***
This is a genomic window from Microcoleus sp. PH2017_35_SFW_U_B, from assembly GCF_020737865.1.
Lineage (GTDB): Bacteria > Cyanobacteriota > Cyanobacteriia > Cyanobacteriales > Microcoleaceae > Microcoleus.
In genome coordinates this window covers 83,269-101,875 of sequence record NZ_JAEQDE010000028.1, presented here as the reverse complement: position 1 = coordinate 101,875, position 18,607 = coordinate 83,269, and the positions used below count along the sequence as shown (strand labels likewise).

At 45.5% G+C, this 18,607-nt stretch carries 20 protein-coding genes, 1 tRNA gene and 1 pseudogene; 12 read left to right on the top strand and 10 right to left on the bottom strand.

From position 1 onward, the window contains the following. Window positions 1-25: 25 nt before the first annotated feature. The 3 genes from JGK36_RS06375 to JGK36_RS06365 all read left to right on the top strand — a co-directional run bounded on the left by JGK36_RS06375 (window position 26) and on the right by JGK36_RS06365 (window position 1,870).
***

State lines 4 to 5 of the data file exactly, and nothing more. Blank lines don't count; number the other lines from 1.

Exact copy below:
At 45.5% G+C, this 18,607-nt stretch carries 20 protein-coding genes, 1 tRNA gene and 1 pseudogene; 12 read left to right on the top strand and 10 right to left on the bottom strand.

From position 1 onward, the window contains the following. Window positions 1-25: 25 nt before the first annotated feature. The 3 genes from JGK36_RS06375 to JGK36_RS06365 all read left to right on the top strand — a co-directional run bounded on the left by JGK36_RS06375 (window position 26) and on the right by JGK36_RS06365 (window position 1,870).